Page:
How states can help children return to repaired families
"Fixing our foster care crisis” was made possible through major funding from the Community Foundation for Southern Arizona and additional support from the University of Southern California Annenberg Center's Fund for Journalism on Child Well-being.
Other stories in Part 3 of this series include:
By Sarah Garrecht Gassen Arizona Daily Star
About half of the children in foster care will go home.
They’ll return to live with the family that state child welfare workers and the courts had determined, sometimes years earlier, was abusive or neglectful.
Reunification is, in its way, a test of the child welfare system. Can services and support help adults become better parents? Can a family that’s been through whatever abuse or neglect led to the child’s removal mend its bonds and change behavior enough to remain safe, stable and healthy?
Can a family be not only reunited, but reconstituted?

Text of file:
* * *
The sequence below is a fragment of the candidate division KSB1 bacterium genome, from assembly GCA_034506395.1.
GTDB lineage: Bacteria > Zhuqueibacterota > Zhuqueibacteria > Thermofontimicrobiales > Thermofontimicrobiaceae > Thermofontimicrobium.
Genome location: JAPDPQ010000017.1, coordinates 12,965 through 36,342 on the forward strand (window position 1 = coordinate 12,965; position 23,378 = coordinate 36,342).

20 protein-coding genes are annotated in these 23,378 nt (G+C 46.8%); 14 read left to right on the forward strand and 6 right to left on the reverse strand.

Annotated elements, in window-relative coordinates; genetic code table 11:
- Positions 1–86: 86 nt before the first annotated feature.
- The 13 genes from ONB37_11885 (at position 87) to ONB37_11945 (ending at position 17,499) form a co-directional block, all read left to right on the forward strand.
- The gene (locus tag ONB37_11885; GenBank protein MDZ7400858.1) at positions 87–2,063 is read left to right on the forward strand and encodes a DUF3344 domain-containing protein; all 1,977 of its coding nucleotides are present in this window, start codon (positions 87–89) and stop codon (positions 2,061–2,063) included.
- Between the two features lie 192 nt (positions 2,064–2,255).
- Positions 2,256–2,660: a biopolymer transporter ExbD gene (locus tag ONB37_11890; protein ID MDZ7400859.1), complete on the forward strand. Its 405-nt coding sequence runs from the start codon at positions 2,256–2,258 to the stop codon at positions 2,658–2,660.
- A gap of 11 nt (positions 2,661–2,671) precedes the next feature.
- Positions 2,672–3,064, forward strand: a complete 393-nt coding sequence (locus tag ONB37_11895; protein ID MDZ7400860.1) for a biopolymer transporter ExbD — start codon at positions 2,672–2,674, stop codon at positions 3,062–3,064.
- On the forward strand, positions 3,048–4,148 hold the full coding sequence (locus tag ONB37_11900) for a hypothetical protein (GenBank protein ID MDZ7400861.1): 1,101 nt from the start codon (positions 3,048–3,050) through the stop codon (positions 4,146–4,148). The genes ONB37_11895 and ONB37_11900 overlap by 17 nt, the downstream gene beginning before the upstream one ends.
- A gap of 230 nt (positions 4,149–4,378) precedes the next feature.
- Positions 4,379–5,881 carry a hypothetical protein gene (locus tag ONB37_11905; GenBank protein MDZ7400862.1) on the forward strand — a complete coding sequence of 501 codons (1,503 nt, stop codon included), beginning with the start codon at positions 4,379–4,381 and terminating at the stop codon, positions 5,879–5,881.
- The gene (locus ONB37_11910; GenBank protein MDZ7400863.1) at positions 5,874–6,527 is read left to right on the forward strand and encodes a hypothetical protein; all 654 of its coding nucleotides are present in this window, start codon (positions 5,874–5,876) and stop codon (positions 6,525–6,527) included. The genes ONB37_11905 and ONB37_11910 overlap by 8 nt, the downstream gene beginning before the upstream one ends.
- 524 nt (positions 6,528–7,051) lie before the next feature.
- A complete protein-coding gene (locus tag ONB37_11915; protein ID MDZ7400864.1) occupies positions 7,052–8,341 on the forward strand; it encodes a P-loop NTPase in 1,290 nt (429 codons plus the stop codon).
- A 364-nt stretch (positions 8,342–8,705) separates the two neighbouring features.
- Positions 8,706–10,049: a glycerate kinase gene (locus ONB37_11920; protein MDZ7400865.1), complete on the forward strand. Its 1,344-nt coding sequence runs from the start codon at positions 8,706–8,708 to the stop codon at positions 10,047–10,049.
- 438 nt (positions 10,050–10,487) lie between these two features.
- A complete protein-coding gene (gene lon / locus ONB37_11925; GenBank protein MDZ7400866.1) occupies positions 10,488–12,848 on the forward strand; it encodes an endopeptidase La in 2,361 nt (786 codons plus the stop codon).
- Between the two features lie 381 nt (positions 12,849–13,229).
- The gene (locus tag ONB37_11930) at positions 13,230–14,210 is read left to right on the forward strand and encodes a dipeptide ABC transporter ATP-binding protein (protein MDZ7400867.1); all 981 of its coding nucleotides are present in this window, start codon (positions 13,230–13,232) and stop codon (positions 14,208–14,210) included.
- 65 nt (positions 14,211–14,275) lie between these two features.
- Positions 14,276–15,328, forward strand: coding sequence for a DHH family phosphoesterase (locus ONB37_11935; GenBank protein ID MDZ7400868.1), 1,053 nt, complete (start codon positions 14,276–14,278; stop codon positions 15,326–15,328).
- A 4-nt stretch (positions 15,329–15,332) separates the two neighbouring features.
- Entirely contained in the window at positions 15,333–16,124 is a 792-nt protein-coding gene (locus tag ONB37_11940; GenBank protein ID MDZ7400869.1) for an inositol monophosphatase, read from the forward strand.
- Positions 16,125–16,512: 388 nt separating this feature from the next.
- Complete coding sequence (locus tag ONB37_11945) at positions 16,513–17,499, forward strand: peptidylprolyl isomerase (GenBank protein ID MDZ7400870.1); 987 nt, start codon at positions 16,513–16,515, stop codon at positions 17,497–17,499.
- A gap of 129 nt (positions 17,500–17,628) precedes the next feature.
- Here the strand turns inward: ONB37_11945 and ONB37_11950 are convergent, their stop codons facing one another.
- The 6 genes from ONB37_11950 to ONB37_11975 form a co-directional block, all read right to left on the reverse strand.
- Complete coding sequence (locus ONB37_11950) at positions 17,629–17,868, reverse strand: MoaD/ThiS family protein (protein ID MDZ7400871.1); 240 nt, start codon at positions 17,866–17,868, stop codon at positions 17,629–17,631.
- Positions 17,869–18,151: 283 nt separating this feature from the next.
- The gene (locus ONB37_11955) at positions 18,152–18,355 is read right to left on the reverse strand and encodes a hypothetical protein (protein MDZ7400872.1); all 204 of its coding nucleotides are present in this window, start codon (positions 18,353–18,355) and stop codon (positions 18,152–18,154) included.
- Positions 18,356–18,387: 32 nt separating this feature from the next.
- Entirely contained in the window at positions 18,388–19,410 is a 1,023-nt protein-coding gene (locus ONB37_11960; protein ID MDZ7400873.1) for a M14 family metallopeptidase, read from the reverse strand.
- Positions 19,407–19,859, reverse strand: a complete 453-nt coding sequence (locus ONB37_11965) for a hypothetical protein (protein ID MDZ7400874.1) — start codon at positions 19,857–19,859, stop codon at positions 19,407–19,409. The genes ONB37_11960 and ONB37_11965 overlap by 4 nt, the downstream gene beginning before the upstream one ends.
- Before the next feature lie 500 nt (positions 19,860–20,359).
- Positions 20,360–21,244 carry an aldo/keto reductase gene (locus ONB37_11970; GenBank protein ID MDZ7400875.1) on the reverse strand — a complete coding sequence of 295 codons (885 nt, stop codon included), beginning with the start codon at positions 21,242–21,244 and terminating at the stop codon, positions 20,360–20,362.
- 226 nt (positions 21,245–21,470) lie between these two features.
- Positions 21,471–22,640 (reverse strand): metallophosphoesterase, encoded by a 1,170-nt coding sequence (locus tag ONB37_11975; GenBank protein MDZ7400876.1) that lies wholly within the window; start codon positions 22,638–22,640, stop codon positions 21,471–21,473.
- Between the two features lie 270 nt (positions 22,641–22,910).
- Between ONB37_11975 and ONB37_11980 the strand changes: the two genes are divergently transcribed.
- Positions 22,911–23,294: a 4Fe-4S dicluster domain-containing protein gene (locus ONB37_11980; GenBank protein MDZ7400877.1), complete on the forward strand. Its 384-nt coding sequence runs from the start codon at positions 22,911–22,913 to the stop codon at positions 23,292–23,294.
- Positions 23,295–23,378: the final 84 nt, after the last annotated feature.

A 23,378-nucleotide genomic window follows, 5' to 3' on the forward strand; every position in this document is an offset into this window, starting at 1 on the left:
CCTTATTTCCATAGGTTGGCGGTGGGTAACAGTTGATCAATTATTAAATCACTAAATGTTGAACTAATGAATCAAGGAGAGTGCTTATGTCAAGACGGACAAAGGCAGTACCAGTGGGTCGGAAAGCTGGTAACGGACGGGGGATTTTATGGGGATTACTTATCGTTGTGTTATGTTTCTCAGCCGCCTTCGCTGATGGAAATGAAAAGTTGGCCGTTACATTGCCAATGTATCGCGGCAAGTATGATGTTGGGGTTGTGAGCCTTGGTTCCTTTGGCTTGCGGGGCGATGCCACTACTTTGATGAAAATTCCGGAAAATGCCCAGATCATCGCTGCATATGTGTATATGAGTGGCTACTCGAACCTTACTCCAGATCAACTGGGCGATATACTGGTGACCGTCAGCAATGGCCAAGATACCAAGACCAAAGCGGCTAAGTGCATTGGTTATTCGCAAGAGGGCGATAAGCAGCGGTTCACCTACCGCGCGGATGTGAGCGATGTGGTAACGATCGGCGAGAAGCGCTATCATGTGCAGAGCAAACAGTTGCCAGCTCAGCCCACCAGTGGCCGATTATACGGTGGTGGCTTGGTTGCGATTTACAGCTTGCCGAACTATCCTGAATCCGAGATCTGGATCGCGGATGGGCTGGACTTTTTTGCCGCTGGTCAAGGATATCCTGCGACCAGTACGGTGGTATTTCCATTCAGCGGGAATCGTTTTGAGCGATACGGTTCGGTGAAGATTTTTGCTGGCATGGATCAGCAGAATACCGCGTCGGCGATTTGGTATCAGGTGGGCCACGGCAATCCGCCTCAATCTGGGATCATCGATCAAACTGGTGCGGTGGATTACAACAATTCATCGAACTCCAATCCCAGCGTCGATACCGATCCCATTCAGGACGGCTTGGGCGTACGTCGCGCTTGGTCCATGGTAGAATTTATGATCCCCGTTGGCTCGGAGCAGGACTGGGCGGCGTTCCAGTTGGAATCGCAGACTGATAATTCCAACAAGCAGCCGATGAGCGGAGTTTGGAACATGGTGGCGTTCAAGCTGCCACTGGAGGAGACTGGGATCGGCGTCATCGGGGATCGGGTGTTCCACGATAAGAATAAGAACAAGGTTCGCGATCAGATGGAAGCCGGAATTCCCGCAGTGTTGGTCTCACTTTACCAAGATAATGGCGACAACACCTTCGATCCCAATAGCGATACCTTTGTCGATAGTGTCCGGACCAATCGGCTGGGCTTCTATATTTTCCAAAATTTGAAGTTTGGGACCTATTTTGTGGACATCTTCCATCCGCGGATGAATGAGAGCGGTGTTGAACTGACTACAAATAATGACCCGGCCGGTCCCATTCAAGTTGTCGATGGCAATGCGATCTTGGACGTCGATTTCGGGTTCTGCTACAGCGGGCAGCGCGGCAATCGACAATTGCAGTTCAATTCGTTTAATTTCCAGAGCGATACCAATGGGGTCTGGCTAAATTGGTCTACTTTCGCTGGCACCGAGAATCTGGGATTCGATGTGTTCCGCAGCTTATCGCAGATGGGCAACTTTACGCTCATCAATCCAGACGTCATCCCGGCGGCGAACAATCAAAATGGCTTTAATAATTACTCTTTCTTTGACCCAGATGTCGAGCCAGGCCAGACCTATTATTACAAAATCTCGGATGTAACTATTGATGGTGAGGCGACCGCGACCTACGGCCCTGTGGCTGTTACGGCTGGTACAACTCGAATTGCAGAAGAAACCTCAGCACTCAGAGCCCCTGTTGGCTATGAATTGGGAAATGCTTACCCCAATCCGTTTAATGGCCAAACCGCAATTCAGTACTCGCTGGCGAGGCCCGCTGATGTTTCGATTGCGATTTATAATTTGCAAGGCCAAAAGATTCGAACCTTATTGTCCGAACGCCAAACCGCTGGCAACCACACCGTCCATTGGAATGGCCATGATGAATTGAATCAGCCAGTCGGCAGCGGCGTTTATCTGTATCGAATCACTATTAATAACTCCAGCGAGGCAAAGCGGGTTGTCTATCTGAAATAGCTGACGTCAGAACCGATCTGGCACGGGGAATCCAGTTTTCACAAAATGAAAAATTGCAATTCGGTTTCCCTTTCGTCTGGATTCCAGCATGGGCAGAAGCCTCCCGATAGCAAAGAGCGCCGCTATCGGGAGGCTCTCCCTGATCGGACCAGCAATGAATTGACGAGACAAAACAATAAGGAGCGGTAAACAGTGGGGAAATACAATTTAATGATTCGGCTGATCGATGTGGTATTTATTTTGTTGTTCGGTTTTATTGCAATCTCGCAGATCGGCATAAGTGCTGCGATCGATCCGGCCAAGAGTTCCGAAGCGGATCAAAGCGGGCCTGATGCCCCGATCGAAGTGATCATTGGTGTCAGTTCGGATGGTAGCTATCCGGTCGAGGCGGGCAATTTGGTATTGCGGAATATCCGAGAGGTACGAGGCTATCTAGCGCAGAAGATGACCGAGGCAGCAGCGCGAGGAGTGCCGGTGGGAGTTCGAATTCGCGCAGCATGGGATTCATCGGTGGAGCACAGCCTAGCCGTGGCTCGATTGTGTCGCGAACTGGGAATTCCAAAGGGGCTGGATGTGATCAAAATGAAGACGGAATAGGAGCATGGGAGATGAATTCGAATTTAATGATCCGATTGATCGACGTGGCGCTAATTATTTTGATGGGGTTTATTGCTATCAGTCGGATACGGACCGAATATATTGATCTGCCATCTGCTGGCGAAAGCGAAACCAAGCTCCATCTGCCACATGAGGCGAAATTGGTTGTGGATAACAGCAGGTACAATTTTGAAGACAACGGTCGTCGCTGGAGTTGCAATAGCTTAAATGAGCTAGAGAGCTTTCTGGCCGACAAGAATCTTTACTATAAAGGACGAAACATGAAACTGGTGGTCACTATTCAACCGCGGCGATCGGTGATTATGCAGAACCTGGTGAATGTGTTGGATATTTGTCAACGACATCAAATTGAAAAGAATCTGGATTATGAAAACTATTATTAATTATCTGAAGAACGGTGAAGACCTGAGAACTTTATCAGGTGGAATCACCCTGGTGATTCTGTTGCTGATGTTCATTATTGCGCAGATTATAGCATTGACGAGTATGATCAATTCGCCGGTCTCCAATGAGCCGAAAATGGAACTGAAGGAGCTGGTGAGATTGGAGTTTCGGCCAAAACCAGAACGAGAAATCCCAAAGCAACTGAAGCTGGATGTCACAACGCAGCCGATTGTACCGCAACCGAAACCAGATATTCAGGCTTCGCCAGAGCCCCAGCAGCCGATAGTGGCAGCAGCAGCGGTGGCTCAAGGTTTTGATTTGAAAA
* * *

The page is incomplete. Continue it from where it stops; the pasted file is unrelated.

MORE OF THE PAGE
When a child is removed from home, put in state custody and sent to live with a foster family, relatives or in a group home, the goal in most cases is to reunite the family after the parents have completed drug treatment, parenting classes, anger management, job training, counseling — or whatever it takes for them to safely care for their kids.
Sometimes, it’s not possible. Violence, drug or alcohol addiction, or untreated severe mental illness can prove to be a bar too high to surmount. Those are the cases where a child is made available for adoption or grows up in foster care, turning into a teen who ages out of the system at 18, or, if she decides to continue services, age 21.
From Oct. 1, 2016, through March 31 of last year, more than 6,100 Arizona youths in foster care left Department of Child Safety custody. Forty-eight percent — almost 3,000 kids — were reunited with their families.